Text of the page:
Chemical Element: molybdenum

(Modern Latin: chemical element; from Greek, molybdos, "lead"; metal)

Chemical-Element Information

Symbol: Mo
Atomic number: 42
Year discovered: 1778

Discovered by: Karl Wilhelm Scheele (1742-1786), a Swedish chemist.

  • In 1778, Karl Wilhelm Scheele conducted research on an ore now known as molybdenite.
  • He concluded that it did not contain lead as was suspected at the time and reported that the mineral contained a new element that he called molybdenum after the mineral.
  • Molybdenum metal was prepared in an impure form, in 1782, by Peter Jacob Hjelm (1746-1813), a Swedish mineralogist.
  • Molybdenum is a silvery-white, hard, transition metal.
  • It was often confused with graphite and lead ore.
  • Molybdenum is used in alloys, electrodes, and catalysts.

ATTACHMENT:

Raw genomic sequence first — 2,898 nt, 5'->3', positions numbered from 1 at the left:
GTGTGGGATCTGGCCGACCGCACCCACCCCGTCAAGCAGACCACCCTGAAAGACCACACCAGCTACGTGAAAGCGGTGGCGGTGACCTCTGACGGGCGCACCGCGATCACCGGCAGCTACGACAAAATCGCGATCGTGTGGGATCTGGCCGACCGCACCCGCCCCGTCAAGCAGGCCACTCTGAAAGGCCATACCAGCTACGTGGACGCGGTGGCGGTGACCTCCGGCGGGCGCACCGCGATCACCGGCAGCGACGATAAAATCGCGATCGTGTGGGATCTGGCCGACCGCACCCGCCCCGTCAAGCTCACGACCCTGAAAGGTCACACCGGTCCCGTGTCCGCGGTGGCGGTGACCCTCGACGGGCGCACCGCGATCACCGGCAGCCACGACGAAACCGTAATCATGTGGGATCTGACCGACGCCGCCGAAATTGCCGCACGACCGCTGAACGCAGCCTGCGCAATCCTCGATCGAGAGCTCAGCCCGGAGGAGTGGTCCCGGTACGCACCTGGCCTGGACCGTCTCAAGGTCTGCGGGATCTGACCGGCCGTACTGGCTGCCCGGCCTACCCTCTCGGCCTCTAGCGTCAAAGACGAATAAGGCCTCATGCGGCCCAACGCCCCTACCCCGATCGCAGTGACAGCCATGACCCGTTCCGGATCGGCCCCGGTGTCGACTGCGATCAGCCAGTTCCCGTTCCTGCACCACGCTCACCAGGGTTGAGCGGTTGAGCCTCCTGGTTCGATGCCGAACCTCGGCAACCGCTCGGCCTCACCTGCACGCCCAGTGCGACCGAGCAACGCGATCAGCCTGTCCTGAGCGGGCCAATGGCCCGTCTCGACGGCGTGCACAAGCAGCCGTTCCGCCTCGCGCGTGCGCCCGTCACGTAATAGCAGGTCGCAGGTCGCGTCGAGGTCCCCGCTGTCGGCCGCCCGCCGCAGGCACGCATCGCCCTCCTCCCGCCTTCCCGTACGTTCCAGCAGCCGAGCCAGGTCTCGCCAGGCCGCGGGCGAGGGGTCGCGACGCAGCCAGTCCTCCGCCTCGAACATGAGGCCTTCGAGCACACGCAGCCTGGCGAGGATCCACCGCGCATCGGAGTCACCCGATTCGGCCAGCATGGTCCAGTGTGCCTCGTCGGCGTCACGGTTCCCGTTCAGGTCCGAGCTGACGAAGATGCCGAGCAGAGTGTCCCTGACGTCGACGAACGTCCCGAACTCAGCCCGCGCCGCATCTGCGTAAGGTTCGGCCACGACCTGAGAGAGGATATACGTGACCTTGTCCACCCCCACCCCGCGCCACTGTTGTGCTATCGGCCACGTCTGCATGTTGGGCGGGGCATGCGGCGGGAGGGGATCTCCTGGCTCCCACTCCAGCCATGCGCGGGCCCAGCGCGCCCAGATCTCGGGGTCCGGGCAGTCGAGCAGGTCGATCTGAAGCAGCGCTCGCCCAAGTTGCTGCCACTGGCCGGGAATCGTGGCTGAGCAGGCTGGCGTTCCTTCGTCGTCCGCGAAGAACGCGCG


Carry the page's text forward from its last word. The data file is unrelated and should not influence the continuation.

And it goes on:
• In World War II, a German artillery piece called “Big Bertha” contained molybdenum as an essential component of its steel.
  • Molybdenum increases the strength, toughness, and uniformity of cast iron, in which it is extensively used.

Name in other languages:

French: molybdéne

German: Molybdän

Italian: molibdeno

Spanish: molibdeno

Information about other elements may be seen at this Chemical Elements List.

A special unit about words that include chemo-, chem- may be seen here.